|*the person who trails the primary income earner to a new career destination
When we were first an item, I decided to impress my would-be husband who was already something of a financial guru! I enrolled in a course on financial issues - learning all about bull markets, bear markets and share prices. I spent 12 weeks sitting in the hall of the Australian Stock Exchange learning about dividends and options. I am not sure whether or not it impressed him when I casually
mentioned that the market seemed a bit "bullish" but, at any rate, I learned some of the jargon. After we were married though, my lack of knowledge as far as financial issues are concerned became glaringly apparent. I think it is one of those left brain /right brain things. He was the financial whiz. I was the literate one. He used a calculator. I picked up a book.
And when we had children the division continued. He helps with maths homework; I help with English homework.
But problems occurred when my husband started travelling more frequently. Organising our finances was tricky although internet banking helped as did phone banking. My husband could sit in his hotel room in Delhi, transferring money, paying bills or organising our finances whilst I was in Hong Kong. The problem got worse though when he started working for longer and longer periods of time away from
I had to pick up more of our family's financial responsibilities and, for someone who had not done any banking for over fifteen years, it was ridiculous how unknowledgeable I had become.
This is not to say that I was one of those trailing spouses who spent their time rearranging their wardrobes or learning how to string pearl necklaces - I was busy doing my PhD. It was just one of those areas that we had divided up according to skill set. Admitting to others that I didn't know what I was doing was embarrassing.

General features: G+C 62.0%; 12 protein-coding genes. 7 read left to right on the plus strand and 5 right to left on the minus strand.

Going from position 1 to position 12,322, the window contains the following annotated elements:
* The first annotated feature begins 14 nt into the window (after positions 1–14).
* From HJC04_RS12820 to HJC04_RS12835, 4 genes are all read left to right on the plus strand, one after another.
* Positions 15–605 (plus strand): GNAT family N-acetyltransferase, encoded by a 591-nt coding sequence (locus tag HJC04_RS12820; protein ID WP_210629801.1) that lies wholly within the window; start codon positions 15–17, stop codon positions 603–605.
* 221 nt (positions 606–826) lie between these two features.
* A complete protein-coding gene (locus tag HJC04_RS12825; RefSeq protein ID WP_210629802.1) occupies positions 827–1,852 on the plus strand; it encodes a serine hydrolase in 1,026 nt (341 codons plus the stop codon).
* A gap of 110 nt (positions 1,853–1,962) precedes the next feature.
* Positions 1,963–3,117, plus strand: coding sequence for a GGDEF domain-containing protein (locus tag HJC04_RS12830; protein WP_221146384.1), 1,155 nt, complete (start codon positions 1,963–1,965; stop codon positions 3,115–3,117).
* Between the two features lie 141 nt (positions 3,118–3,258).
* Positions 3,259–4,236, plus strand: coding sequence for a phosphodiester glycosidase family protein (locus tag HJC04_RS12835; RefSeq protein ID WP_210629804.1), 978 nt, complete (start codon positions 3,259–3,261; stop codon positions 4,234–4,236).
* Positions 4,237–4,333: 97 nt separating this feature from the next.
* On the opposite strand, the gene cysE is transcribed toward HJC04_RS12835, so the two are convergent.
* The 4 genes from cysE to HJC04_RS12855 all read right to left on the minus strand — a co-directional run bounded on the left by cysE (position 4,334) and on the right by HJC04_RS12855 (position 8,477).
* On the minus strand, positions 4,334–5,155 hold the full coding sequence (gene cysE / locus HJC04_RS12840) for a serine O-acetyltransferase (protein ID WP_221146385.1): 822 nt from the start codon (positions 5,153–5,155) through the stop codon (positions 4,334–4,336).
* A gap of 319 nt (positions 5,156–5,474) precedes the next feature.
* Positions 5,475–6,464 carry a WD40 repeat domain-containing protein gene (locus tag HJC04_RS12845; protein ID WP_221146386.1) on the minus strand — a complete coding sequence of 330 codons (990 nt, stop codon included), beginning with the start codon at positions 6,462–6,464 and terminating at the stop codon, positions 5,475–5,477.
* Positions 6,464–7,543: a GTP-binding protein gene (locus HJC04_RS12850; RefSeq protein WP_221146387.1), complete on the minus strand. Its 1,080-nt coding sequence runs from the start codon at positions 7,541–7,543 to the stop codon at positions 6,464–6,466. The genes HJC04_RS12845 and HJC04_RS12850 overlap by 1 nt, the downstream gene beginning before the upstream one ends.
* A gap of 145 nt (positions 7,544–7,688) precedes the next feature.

My husband asked me to pay off a credit card bill by cheque. I dutifully wrote out the cheque, took the credit card slip down and went to the wrong bank to pay it all off!
Transferring money from one country to another became terribly confusing when combined with different currencies, bank accounts and even hours of operations. The bank in Australia was different to the bank in Hong Kong and because we were en route to the UK it all became tangled belong belief.
My solution? I went to our bank in Hong Kong and sat down with the one of the Customer Relationship Managers. He patiently unravelled things. Transferred money, organised for bank accounts to be closed down and for our credit history to be transferred to new branches. He provided me with the name of someone in the UK that I could talk to and ensured that everything was streamlined. I knew my
husband could have done this - he is a banker - but the problem was he was far too busy with work to spend his time doing this and he needed me, as part of our family team, to pick this up. His head was elsewhere and my head wasn't in it!
Thank goodness for Kevin. Yep, that is his name. He did a marvellous job and solved all of my banking insecurities simply and efficiently. Did he laugh at me? No. Did he talk down to me? No. Did he help me? You bet!
The moral? Do take the time to go explain all of your banking needs to an expatriate bank - particularly if you are moving and travelling regularly. They can really simplify things and ensure that your finances are much smoother and more efficient. Establish a premier relationship with one person so you don't have to regularly re-explain things. Make sure that you contact your bank before you move
so that they can help you set up your banking for you in the next country. And make sure that you aren't left out of the banking loop. Make sure that you do know how to do your banking and that you do understand how your finances are structured. It will make it easier for all of you.
One of the many lessons learned by this trailing spouse and one that could make your life substantially easier if you are ever in the same position!
Amanda O, trailing spouse and now a competent banker!
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